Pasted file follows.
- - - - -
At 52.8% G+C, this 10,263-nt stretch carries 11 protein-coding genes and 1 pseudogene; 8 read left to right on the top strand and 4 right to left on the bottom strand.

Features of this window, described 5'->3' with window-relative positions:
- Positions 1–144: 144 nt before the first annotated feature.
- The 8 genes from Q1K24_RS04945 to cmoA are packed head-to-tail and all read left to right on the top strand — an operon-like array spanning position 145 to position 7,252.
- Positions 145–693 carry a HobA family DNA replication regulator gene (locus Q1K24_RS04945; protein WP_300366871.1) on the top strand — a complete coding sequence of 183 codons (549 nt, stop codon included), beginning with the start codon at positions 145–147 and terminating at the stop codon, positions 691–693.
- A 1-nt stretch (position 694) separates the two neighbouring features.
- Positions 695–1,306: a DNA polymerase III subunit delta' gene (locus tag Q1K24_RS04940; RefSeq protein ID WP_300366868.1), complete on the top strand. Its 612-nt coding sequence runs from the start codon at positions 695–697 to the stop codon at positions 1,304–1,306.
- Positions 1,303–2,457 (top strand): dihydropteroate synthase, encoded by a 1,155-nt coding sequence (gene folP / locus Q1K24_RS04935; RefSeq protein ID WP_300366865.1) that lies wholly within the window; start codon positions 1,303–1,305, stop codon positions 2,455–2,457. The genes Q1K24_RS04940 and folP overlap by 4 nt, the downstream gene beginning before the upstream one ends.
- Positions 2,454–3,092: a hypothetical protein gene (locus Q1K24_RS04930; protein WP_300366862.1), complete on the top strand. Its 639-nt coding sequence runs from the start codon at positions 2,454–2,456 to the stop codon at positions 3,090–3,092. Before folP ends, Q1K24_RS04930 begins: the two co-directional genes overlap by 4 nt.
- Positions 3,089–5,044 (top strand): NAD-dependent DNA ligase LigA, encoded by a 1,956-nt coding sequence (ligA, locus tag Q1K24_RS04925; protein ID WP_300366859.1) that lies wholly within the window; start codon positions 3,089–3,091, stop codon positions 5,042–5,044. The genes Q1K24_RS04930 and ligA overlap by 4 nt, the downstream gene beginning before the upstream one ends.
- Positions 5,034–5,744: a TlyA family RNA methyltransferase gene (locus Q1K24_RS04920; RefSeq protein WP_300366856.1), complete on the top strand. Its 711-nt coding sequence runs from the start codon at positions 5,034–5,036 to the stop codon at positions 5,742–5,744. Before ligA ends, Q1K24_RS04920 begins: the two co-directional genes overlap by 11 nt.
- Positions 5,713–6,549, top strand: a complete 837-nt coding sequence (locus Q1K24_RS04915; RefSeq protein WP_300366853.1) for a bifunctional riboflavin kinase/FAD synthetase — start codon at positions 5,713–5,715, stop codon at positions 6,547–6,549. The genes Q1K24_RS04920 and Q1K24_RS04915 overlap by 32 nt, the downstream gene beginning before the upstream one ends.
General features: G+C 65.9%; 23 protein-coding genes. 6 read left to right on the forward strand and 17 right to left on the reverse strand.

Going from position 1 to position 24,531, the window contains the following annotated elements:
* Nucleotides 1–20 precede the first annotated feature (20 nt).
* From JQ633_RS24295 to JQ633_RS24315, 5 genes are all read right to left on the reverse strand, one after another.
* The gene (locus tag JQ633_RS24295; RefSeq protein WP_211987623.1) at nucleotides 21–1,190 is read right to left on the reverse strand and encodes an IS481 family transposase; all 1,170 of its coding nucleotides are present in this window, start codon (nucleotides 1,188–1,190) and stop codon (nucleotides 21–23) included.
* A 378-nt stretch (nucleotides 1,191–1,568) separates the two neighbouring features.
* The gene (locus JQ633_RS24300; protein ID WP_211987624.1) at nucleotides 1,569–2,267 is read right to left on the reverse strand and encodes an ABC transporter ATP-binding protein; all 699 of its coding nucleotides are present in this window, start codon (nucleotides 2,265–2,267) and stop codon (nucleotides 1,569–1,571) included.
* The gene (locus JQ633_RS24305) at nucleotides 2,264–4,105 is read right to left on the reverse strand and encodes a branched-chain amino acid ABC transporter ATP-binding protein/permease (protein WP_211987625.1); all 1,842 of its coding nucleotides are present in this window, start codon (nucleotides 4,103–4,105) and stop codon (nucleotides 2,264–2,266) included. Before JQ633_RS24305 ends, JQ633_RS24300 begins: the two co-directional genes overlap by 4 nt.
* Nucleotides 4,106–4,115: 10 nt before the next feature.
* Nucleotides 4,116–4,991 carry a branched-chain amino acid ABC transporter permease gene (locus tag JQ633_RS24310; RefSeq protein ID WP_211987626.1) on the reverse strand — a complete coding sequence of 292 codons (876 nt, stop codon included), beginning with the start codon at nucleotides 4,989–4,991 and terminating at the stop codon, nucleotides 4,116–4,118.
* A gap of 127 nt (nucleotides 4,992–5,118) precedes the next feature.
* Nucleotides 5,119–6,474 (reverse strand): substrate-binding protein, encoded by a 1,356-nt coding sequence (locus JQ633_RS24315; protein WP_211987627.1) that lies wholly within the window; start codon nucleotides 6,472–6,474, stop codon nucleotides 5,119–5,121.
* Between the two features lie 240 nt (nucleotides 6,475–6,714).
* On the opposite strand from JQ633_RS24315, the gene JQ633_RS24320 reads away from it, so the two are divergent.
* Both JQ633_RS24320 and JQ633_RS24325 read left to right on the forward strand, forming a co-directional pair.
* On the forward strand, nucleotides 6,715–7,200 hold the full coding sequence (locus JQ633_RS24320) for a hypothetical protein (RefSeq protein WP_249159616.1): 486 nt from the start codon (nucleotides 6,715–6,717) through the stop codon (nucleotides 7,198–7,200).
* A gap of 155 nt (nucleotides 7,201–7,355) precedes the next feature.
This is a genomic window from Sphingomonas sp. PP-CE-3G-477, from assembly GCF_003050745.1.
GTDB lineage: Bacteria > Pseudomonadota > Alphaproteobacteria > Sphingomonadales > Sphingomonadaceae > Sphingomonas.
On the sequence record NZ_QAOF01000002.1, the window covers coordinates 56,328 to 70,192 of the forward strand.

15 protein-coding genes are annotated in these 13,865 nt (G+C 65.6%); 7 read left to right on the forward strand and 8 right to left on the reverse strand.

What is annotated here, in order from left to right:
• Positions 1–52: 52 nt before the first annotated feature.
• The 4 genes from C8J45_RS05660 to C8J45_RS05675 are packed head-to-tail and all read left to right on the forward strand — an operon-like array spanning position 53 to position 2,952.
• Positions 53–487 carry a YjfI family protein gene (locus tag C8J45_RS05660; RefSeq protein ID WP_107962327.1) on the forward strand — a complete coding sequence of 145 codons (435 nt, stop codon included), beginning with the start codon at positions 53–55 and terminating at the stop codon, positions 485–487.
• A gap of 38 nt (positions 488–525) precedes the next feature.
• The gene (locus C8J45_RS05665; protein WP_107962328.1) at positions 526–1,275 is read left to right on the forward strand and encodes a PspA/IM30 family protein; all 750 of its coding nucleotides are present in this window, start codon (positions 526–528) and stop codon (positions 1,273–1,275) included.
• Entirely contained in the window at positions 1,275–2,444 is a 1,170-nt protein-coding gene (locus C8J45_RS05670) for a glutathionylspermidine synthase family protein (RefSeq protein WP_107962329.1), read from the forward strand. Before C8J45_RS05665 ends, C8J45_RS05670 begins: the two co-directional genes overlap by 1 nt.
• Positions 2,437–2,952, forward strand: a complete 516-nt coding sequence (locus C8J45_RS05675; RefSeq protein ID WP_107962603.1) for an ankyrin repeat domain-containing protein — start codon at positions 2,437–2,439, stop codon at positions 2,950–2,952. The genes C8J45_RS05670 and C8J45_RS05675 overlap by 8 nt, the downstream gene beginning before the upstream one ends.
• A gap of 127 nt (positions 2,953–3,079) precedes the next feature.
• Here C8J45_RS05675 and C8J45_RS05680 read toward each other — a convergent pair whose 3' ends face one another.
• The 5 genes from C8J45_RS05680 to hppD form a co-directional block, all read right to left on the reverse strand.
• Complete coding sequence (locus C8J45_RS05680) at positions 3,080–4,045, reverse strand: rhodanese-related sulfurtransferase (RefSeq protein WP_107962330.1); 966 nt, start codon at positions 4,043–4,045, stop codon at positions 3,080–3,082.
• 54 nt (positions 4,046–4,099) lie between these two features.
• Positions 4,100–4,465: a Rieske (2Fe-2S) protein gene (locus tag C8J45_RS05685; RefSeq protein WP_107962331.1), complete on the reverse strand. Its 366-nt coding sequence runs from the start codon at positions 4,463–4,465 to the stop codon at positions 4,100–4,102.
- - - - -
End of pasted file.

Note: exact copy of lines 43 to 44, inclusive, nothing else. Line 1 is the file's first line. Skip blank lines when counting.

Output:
• Here C8J45_RS05675 and C8J45_RS05680 read toward each other — a convergent pair whose 3' ends face one another.
• The 5 genes from C8J45_RS05680 to hppD form a co-directional block, all read right to left on the reverse strand.